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Boreal Owl - Aegolius funereus

Also known as Tengmalm's Owl

More Boreal Owl (Aegolius funereus) Photos >>
 
Calls - Aegolius funereus
Male territorial song © Brinzal
Chick calling © Brinzal
Male territorial song Burgundy, France. © Gérard Olivier

Introduction: The Boreal, or Tengmalm's Owl is a small owl with a large, rounded head and no ear-tufts. The species name funereus comes from the Latin word for funeral. In North America, where it is known as the Boreal Owl, it was named after the Greek god of the north wind, Boreas. In other parts of the world, it is known as Tengmalm's Owl. Other names for this Owl are Richardson's Owl, Sparrow Owl, Partridge-haw and Pearl Owl.

[For help with terms used in the description, see parts of an owl. For general characteristics common to most owl species, see owl physiology.]

Description: Colouration varies widely between individuals, with some having reddish-brown hues, while others are more greyish.
The facial disc is whitish, surrounded by a dark rim with small white spots. There is a small dark portion between the eyes and the base of the bill. Eyes are pale to bright yellow. The cere and bill are yellowish horn.
Upper parts are dark brown with bold white spotting. Underparts are off-white, with broad streaks of darkish brown, denser on the breast and trailing off at the lower belly.
The tail is short and brown, with 4-5 white cross-bars. The legs and feet are covered with white feathers. Claws are darkish horn to blackish brown, and have very sharp blackish tips.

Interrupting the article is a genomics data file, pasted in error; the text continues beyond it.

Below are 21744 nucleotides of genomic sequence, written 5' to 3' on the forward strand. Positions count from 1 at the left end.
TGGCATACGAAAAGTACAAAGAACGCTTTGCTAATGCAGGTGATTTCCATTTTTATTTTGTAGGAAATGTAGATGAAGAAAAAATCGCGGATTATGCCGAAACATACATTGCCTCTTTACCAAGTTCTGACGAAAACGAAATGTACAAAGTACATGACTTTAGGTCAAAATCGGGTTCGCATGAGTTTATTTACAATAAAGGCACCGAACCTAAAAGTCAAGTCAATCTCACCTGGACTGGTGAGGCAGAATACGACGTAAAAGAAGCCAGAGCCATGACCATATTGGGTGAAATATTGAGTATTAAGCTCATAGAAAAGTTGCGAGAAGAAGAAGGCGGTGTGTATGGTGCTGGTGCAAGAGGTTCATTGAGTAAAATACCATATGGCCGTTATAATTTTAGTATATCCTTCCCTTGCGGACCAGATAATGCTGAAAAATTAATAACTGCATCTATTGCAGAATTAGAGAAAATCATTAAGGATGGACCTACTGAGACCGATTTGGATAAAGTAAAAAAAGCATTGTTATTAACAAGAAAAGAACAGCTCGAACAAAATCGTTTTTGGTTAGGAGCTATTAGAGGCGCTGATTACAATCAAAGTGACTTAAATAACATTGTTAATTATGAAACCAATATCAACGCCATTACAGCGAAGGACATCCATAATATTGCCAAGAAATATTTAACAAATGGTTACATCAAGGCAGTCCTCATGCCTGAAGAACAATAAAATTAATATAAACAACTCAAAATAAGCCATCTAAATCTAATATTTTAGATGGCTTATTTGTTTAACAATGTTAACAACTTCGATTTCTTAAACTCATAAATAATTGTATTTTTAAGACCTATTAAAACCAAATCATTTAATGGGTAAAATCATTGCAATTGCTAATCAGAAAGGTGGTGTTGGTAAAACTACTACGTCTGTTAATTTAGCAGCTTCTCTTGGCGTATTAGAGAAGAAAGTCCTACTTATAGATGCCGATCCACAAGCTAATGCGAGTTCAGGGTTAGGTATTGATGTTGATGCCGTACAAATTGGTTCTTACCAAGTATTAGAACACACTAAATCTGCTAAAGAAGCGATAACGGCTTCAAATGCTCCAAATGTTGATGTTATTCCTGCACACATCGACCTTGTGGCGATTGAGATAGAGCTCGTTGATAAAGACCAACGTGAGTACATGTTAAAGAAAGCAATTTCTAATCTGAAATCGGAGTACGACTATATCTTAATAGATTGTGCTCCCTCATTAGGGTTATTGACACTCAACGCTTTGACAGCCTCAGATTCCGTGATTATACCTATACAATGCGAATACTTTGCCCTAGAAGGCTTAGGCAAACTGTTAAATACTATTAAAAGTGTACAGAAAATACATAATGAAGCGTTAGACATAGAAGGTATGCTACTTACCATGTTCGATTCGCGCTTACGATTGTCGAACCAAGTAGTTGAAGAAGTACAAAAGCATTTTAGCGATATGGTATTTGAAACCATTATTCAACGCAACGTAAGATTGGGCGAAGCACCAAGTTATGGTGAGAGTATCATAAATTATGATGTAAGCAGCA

Size: Length 20-30cm. Wing length males 154-188mm, females 164-192mm. Tail length 75-114mm. Weight males 90-113g, females 126-194g.

Habits: A nocturnal Owl, also unsociable. Adult males are territorial, however, territories are small. Males will sing intensively only as long as they are unmated. Flight is straight and noiseless, with soft wingbeats.

Voice: The most common call is the territorial song of the male, which varies widely from individual to individual. It is a series of "Poop" notes followed by a 3-4 second break, then another series. The individual variation is in the number of notes and the pitch and speed at which the notes are uttered.
When the female approaches the singing male, the notes become more "stuttering". This usually leads into a trill of up to 350 rapid notes, which is sung from potential nest sites to show the female.
The male will emit a low "Wood" or "Wood-whoohd" to contact a breeding female. To show aggression he can deliver a whip-like "zjuck" sound.
The female's call is infrequently heard, and similar to the male's, but fainter, higher pitched and not as clear. An aggressive female may utter a sharp "Jack" as well as hoarse "oohwack" and croaking sounds "kraihk, kwahk".
When the male announces his arrival with trills or "wood" calls, the female will respond from the nest hole with a high pitched "seeh", sometimes with a verse of suppressed song. Her contact call is a mewing, hoarse "zuihd".

Hunting & Food: Boreal Owls usually hunt by perching on low branches or tree trunks. The Owl will scan the ground by moving its head slowly from side to side, listening for movement of potential prey, as they hunt primarily using their excellent, directional hearing. When a victim is located, the Owl will swoop on it from the perch.
Prey Items are mainly small rodents, especially Voles. They also eat lemmings, shrews, mice, and moles. They occasionally take small birds, squirrels, bats, frogs and beetles.